“We see much more attention on more detailed analysis of alpha as well as risk, really understanding exposures extremely well and what can lead to disruption and dislocation of the exposures, dislocations in the correlations between different asset classes, as well as between securities and types of risk drivers,” said Racheva-Iotova.

New approaches, new trends

A newer approach to risk has also been a major trend. There has been increased attention on risk budgeting, particularly tail-risk budgeting, tail contribution to risk from factors, as well as a group of assets’ securities. 

 Deliberative risk management is also getting a lot of attention. This approach requires special tools and risk models that necessitate full repricing to capture all of the non-linearities that can come with particular trades, as well as robust stress-testing. 

 “In terms of stress-testing, we see hugely increased interest in the types of stress tests, as well as the complexity of the stress tests being built,” said Racheva-Iotova.

Stress-testing has also evolved for AllianceBernstein. Just as different levels of aggregation are being included more, stress tests are being incorporated into earlier stages of the portfolio construction process. For example, if a particular amount is allocated to a specific position, strategy or sector, there needs to be an analysis of the various levels of risks shown within the stress tests.  

“Those types of risks get aggregated at an earlier stage of the portfolio construction. So that is one of the things that has been evolving and has really accelerated post-Covid-19,” said Lisa Wang, director of investment risk management at AllianceBernstein. 

For Racim Allouani, who oversees portfolio construction and risk management at KKR, the main risk management focus has been ensuring companies in the private market have enough liquidity to survive the current pandemic, as well as to potentially keep going during a further shutdown should things change in the future.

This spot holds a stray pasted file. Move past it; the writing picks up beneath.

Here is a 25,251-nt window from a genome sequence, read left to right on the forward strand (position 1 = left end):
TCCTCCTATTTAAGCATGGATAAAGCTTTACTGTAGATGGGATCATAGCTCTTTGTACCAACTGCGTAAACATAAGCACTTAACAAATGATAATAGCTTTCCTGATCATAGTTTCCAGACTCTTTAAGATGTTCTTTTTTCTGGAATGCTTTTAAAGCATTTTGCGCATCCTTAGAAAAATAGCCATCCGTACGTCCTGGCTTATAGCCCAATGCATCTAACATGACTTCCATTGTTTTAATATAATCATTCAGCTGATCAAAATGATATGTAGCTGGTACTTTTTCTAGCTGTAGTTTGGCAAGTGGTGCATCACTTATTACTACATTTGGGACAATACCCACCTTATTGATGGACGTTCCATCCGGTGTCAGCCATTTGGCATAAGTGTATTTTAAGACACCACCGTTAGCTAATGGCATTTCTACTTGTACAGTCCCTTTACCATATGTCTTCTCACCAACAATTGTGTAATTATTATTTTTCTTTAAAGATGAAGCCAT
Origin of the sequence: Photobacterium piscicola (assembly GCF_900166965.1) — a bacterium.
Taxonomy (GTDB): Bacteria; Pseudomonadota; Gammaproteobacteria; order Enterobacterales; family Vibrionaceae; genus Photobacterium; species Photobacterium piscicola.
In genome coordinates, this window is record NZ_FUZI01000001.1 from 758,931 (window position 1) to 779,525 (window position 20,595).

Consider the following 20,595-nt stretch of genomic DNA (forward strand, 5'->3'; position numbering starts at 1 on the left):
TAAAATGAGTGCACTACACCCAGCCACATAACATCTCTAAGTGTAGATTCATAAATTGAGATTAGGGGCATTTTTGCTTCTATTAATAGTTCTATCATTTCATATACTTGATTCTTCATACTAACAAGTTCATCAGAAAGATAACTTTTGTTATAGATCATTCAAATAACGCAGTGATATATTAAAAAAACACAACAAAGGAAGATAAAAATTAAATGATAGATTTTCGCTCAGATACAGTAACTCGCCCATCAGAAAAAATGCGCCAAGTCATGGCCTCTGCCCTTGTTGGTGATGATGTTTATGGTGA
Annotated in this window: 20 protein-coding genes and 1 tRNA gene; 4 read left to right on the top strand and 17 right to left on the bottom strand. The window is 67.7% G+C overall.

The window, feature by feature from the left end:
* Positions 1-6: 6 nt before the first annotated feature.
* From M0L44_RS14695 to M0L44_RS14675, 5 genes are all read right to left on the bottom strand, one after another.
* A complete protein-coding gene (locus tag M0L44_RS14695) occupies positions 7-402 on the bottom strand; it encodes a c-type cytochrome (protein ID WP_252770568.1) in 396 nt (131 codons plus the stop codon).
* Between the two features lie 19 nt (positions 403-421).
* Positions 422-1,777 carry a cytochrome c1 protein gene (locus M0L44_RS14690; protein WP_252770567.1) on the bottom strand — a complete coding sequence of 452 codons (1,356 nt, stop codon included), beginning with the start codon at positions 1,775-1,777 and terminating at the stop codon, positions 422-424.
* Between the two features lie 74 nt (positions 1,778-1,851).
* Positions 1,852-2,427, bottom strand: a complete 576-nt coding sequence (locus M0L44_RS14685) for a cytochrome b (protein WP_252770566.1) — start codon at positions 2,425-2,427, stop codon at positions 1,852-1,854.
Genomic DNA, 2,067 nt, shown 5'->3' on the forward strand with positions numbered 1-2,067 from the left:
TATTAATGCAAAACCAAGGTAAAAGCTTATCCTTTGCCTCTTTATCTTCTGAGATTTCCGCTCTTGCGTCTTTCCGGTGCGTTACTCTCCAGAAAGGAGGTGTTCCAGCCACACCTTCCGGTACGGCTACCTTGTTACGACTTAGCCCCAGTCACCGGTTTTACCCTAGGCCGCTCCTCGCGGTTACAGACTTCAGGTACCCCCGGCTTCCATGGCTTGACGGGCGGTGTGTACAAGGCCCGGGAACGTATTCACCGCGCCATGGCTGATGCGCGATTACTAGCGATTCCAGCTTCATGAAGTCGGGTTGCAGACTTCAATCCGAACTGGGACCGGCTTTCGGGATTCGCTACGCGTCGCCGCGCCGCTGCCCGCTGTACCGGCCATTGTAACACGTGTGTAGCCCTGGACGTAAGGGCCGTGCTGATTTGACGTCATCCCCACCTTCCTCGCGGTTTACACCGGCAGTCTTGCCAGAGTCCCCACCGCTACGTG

“We might have to pick our battles, and what we are a little concerned about in the post-Covid world, is that we will probably see some attrition and higher defaults. It might be concentrated in some pockets of the market,” he said. 

In credit, the recovery – or lack of – has varied depending on the specific sector. Retail, travel, leisure and energy have been hit materially, while other sectors, such as pharma, utilities and tech, are outperforming. While orderly and expected, these dispersions have been crucial to monitor and then capitalise on from a risk management perspective for KKR

For other firms, there has been a gradual increase in demand for a more comprehensive risk analysis. At AllianceBernstein, the risks at the portfolio level, as well as various layers of aggregation –whether it be at country, sector or strategy level, individual stock or individual positions level – must all be factored into risk management analysis and decisions.

 That has developed into looking through “multiple lenses” of risk, said Wang.